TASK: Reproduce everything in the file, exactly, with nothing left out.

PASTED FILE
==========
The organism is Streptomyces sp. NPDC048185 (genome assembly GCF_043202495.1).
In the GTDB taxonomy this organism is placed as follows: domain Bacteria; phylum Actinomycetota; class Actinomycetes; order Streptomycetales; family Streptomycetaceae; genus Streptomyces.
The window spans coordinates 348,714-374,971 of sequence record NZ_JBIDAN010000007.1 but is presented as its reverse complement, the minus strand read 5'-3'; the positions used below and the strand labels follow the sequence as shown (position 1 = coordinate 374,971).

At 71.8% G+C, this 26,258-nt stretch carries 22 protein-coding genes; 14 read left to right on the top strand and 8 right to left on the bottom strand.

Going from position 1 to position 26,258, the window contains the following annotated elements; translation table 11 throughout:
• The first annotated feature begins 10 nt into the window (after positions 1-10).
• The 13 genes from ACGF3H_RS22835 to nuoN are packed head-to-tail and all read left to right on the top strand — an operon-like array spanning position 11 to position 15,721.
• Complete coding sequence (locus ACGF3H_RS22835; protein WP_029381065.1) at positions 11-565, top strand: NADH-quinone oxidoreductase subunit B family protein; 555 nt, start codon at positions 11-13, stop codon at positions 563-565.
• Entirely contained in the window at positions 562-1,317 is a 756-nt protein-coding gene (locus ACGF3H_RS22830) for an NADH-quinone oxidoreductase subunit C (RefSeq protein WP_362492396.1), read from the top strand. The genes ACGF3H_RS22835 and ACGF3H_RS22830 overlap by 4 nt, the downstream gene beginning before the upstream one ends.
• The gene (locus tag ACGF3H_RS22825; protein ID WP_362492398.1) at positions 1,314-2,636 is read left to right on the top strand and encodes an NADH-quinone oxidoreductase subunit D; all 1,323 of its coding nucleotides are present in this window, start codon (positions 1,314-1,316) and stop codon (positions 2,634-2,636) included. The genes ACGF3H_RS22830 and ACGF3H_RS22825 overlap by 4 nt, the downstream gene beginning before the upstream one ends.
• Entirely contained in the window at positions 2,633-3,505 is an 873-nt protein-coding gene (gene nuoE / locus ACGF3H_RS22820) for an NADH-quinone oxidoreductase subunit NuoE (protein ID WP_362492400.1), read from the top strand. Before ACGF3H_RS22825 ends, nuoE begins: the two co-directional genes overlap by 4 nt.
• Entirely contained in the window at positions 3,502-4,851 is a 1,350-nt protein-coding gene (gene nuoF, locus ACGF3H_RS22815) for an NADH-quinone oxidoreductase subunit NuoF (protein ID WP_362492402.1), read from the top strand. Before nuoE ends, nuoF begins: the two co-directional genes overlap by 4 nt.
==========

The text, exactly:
The organism is Streptomyces sp. NPDC048185 (genome assembly GCF_043202495.1).
In the GTDB taxonomy this organism is placed as follows: domain Bacteria; phylum Actinomycetota; class Actinomycetes; order Streptomycetales; family Streptomycetaceae; genus Streptomyces.
The window spans coordinates 348,714-374,971 of sequence record NZ_JBIDAN010000007.1 but is presented as its reverse complement, the minus strand read 5'-3'; the positions used below and the strand labels follow the sequence as shown (position 1 = coordinate 374,971).

At 71.8% G+C, this 26,258-nt stretch carries 22 protein-coding genes; 14 read left to right on the top strand and 8 right to left on the bottom strand.

Going from position 1 to position 26,258, the window contains the following annotated elements; translation table 11 throughout:
• The first annotated feature begins 10 nt into the window (after positions 1-10).
• The 13 genes from ACGF3H_RS22835 to nuoN are packed head-to-tail and all read left to right on the top strand — an operon-like array spanning position 11 to position 15,721.
• Complete coding sequence (locus ACGF3H_RS22835; protein WP_029381065.1) at positions 11-565, top strand: NADH-quinone oxidoreductase subunit B family protein; 555 nt, start codon at positions 11-13, stop codon at positions 563-565.
• Entirely contained in the window at positions 562-1,317 is a 756-nt protein-coding gene (locus ACGF3H_RS22830) for an NADH-quinone oxidoreductase subunit C (RefSeq protein WP_362492396.1), read from the top strand. The genes ACGF3H_RS22835 and ACGF3H_RS22830 overlap by 4 nt, the downstream gene beginning before the upstream one ends.
• The gene (locus tag ACGF3H_RS22825; protein ID WP_362492398.1) at positions 1,314-2,636 is read left to right on the top strand and encodes an NADH-quinone oxidoreductase subunit D; all 1,323 of its coding nucleotides are present in this window, start codon (positions 1,314-1,316) and stop codon (positions 2,634-2,636) included. The genes ACGF3H_RS22830 and ACGF3H_RS22825 overlap by 4 nt, the downstream gene beginning before the upstream one ends.
• Entirely contained in the window at positions 2,633-3,505 is an 873-nt protein-coding gene (gene nuoE / locus ACGF3H_RS22820) for an NADH-quinone oxidoreductase subunit NuoE (protein ID WP_362492400.1), read from the top strand. Before ACGF3H_RS22825 ends, nuoE begins: the two co-directional genes overlap by 4 nt.
• Entirely contained in the window at positions 3,502-4,851 is a 1,350-nt protein-coding gene (gene nuoF, locus ACGF3H_RS22815) for an NADH-quinone oxidoreductase subunit NuoF (protein ID WP_362492402.1), read from the top strand. Before nuoE ends, nuoF begins: the two co-directional genes overlap by 4 nt.